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Back in the USSR

By 0 and 0 and 0
20 August 2012


New Vladivostok airport terminal has been opened in June 2012. Picture: Vladivostok airport website

A lot has been made of the city's expensive recent facelift, and some of this is genuinely spectacular.

The three new grandiose bridges do generate a feeling of San Francisco or Hong Kong. They are great new icons as well as practical transport solutions, and help to highlight Vladivostok's desired emerging role as a major gateway to and from a vibrant Russia in Asia and the Pacific. 

And yet....

As usual, the world leaders attending APEC will not see the real city. They and their top officials will be in sped in their helicopters or in limousines along makeshift Zil lanes from their planes to the summit venues.

Still, hopefully they will return home impressed by the changing scene in Vladivostok which, after all, was for many years closed to the world during the Soviet era. 

Russky island bridge

Spectacular... New bridge from the city to Russky Island, nicknamed 'Cat's ears' by some of the locals. 

Other summiteers - perhaps business visitors, influential officials and opinion forming journalists, as well as those arriving in the afterglow of the event  - will taste the real place a little more.

If they arrive from abroad, as some of the APRC advance guard are starting to do, they will find a woman by the door of their plane pointing a small camera-like object  into their faces as they emerge from their international planes. What is it? Who is she? No-one bothers to explain.  

Most will conclude - and perhaps Tweet - they've had their first encounter with country's secret services before even getting off the plane. So the old stereotype lives on.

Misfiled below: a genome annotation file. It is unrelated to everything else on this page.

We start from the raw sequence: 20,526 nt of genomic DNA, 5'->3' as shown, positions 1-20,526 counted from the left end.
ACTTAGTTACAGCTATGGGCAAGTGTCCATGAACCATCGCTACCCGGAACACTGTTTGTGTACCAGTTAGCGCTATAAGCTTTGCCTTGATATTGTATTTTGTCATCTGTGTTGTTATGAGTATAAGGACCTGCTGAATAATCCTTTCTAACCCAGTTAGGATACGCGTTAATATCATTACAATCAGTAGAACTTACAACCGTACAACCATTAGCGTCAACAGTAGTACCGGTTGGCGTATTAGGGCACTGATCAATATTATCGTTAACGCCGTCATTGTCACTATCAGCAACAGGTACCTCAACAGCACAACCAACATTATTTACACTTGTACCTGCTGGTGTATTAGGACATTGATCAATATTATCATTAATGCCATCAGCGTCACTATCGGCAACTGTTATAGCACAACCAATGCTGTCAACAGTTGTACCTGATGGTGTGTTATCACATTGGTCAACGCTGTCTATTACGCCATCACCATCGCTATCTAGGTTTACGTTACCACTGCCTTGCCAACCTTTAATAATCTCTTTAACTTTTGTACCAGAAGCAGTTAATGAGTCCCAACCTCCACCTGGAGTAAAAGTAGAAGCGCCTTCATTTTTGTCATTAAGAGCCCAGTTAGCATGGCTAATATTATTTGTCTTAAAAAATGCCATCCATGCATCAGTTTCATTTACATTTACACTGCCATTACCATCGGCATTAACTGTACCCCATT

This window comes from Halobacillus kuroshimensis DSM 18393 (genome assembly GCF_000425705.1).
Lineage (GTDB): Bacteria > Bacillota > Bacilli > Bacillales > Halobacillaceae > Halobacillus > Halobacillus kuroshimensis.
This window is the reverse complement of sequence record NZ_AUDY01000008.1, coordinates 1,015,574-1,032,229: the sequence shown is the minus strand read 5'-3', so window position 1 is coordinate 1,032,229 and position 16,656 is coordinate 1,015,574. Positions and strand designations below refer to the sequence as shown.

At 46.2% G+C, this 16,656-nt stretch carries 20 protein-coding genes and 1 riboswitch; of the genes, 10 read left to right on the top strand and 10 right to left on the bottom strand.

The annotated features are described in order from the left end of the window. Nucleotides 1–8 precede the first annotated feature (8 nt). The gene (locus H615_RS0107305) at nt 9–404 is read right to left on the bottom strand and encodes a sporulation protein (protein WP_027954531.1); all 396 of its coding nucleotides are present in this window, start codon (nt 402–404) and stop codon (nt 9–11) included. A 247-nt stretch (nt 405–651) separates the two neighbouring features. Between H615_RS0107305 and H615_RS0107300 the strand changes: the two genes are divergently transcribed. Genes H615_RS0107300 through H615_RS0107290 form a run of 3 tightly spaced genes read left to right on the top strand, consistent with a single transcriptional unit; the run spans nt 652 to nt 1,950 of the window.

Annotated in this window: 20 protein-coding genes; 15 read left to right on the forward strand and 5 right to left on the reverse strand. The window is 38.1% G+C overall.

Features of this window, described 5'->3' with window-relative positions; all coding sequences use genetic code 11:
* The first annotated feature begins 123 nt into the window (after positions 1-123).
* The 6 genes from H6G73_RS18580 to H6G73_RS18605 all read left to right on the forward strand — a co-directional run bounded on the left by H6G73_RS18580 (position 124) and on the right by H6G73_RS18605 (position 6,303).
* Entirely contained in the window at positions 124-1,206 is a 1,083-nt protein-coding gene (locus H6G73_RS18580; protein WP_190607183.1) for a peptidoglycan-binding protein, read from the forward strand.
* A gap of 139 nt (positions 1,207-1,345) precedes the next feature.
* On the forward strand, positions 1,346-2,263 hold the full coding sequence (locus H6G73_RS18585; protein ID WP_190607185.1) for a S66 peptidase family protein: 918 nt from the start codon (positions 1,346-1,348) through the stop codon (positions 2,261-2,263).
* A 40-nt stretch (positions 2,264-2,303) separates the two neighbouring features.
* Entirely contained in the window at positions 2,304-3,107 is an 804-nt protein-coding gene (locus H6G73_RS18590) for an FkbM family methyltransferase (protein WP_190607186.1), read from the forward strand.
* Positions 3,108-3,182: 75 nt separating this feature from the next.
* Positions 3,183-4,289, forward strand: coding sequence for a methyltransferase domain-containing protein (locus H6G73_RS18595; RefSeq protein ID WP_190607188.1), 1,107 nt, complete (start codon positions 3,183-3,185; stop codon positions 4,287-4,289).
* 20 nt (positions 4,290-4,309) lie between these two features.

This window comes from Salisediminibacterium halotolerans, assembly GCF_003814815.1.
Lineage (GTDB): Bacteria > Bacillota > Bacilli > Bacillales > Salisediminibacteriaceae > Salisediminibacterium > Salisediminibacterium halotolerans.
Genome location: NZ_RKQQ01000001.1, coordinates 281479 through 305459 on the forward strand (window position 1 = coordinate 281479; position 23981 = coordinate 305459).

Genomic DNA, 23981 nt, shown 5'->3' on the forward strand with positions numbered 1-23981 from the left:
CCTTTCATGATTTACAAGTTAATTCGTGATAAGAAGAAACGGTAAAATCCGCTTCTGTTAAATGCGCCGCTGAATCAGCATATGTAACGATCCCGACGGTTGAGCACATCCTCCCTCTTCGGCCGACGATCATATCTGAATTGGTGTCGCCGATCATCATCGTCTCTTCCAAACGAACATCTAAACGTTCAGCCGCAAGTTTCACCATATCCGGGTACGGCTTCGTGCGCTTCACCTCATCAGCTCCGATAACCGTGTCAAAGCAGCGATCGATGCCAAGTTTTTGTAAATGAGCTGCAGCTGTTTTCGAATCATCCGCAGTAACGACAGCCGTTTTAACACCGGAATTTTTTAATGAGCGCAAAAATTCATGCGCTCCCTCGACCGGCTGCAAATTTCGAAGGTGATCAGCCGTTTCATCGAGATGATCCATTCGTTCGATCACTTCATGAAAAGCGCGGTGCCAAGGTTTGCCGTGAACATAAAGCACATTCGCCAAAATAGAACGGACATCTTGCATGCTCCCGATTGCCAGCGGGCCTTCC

Vladivostok has built a spectacular new airport terminal. On the front, it says Vladivostok International Airport. It opened in June with Champagne for the first internal arrivals. Yet for some reason, many international flights are not now using it.  When we called no-one could explain why not.

Passengers are instead ushered onto hot, overcrowded buses and  taken to a dour arrivals halls straight out of Soviet central casting. 

APEC officials have a fast track in this old terminal, though it's not much of a track and it didn't seem remotely fast. 

Several Western visitors found their passports being scrutinised as if the unsmiling border guard had never seen such untrustworthy documents before, complete with huffs and puffs about the trouble it took her to register them.

It then takes an eternity for bags to arrive on a squeaking belt in a sweltering dark and dingy hall offering no welcome whatsoever. 

Venture through customs and there are no helpful signs in English directing you towards the city, or indeed to anything else. 

The airport ATM from Sberbank, Russia's largest bank, offers no English-language option as the recently-arrived visitor tries to get his or her roubles. 

Nor is there one of those yellow taxi desks, as in Moscow, offering fixed price journeys in (hopefully) safe and licensed vehicles. Instead scowling around the doorway are what resembles a taxi mafia who seem to think APEC means Christmas and offer the first price that comes into their head. 

Even so, paying $100 for the ride in from the airport does not entitle you to help from the driver with the luggage. He's too busy blowing cigarette smoke in your direction.

If there is a 'new Russia' being showcased at the summit, then the airport experience is more like the old USSR. The visitor is left wondering whether the effort has gone into creating grandiose schemes rather than improving more mundane aspects like airports and a welcoming touch. The latter, especially, does not cost much. 

And then you get to the hotel. Good luck.

Some in Vladivostok are dire and also heavily over-priced for what they offer. The 'remont' here is very late compared to other Russian cities.  

The two new Hyatts are still not open - but should be functioning for the summit. (Hopefully the new airport terminal will be too).

But all that's another story. For now, it's a pity about the first impressions. 

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